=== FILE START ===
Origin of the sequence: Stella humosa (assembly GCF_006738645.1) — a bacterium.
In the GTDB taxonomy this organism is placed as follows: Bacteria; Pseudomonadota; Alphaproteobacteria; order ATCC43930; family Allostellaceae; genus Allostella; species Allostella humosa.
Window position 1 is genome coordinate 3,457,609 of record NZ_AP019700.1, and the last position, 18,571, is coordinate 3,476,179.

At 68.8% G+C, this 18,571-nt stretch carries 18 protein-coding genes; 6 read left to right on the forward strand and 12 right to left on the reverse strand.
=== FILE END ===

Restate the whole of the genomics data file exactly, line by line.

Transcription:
Origin of the sequence: Stella humosa (assembly GCF_006738645.1) — a bacterium.
In the GTDB taxonomy this organism is placed as follows: Bacteria; Pseudomonadota; Alphaproteobacteria; order ATCC43930; family Allostellaceae; genus Allostella; species Allostella humosa.
Window position 1 is genome coordinate 3,457,609 of record NZ_AP019700.1, and the last position, 18,571, is coordinate 3,476,179.

At 68.8% G+C, this 18,571-nt stretch carries 18 protein-coding genes; 6 read left to right on the forward strand and 12 right to left on the reverse strand.